• Elimination of 30 possible locations, reducing the list from 1282 to 1252 possible locations - This isn't as big a deal as you might think, because those 30 locations all had low probabilities anyway.  But it's still nice to see the list get shorter and shorter.  And it's a one way change.  Once possible locations are gone, they are gone forever and the list can only shrink, never grow.  Maybe one day we can get down to the minimum of 1056 possible locations.  May 2019 might have been an annoying month because the location with 90.5% odds only gave 99%, and the actual hotspot was the one with 9.5% odds.  But the good thing is, those low odds locations are the ones that eliminate possible hotspots.  Since they are on the fringes of the probability distribution, they provider stronger data than the boring, routine ones in the middle of the distribution.  The last time locations were eliminated was a whopping 26 months ago, back in March 2017, so it is a rare occurrence.
  • Update of probability distribution based on newest data - I calculate the probabilities using a Bayesian model, and adding new data updates the distribution.  Having more data narrows the distribution, but you're unlikely to notice the difference.  We have 117 months worth of data now, and I updated the probability distribution based on all that data.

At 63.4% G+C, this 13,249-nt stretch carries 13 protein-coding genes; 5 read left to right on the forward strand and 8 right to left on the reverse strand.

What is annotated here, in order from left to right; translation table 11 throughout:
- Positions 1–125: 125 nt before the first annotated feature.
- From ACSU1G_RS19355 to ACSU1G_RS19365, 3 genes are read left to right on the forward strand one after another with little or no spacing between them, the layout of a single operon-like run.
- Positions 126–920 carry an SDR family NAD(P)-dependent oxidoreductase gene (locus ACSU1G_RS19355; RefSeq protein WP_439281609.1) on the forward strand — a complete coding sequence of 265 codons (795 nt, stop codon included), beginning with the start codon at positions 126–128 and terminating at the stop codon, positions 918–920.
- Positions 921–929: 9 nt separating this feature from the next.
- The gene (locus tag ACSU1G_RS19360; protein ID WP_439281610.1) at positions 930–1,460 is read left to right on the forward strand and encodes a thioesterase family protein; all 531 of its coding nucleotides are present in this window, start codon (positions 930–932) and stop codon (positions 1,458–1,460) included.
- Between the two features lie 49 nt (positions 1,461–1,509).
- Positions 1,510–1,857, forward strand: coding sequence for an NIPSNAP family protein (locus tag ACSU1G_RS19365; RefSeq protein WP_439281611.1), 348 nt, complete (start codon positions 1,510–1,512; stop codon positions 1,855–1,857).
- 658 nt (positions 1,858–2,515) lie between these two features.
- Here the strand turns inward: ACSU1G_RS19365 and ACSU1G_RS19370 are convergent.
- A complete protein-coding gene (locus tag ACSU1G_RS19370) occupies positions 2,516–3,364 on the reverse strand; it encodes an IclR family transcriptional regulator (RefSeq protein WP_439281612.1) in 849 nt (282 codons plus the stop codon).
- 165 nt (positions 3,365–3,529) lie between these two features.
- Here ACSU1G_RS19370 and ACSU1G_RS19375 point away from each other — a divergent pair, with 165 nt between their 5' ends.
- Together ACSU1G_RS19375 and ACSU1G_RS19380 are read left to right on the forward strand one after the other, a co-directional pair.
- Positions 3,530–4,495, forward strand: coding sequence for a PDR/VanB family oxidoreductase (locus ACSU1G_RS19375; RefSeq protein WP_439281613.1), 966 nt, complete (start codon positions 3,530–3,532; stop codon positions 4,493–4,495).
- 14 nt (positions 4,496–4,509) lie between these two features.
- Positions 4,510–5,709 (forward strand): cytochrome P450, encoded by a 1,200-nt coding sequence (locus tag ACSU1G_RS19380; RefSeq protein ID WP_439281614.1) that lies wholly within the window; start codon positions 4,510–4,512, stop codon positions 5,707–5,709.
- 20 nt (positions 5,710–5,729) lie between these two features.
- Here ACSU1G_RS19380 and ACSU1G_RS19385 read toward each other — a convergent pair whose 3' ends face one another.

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Based on last month's locations (I never moved the 99% facility), here's some results from Luna's table:

 

Moon Lat Moon Lon Mars Lat Mars Lon Probability Previously Observed In These Months
-55 101 -84.00000002 -150 89.90760% 12/2012
-55 101 -84.00000002 -149 8.47062%  
-54 101 -84.00000002 -149 1.62115%  
-55 101 84.00000002 -150 0.00062%  

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Moon Lat

Moon Lon Mars Lat Mars Lon Probability Previously Observed In These Months
-54 101 -84.00000002 -149 100.00000%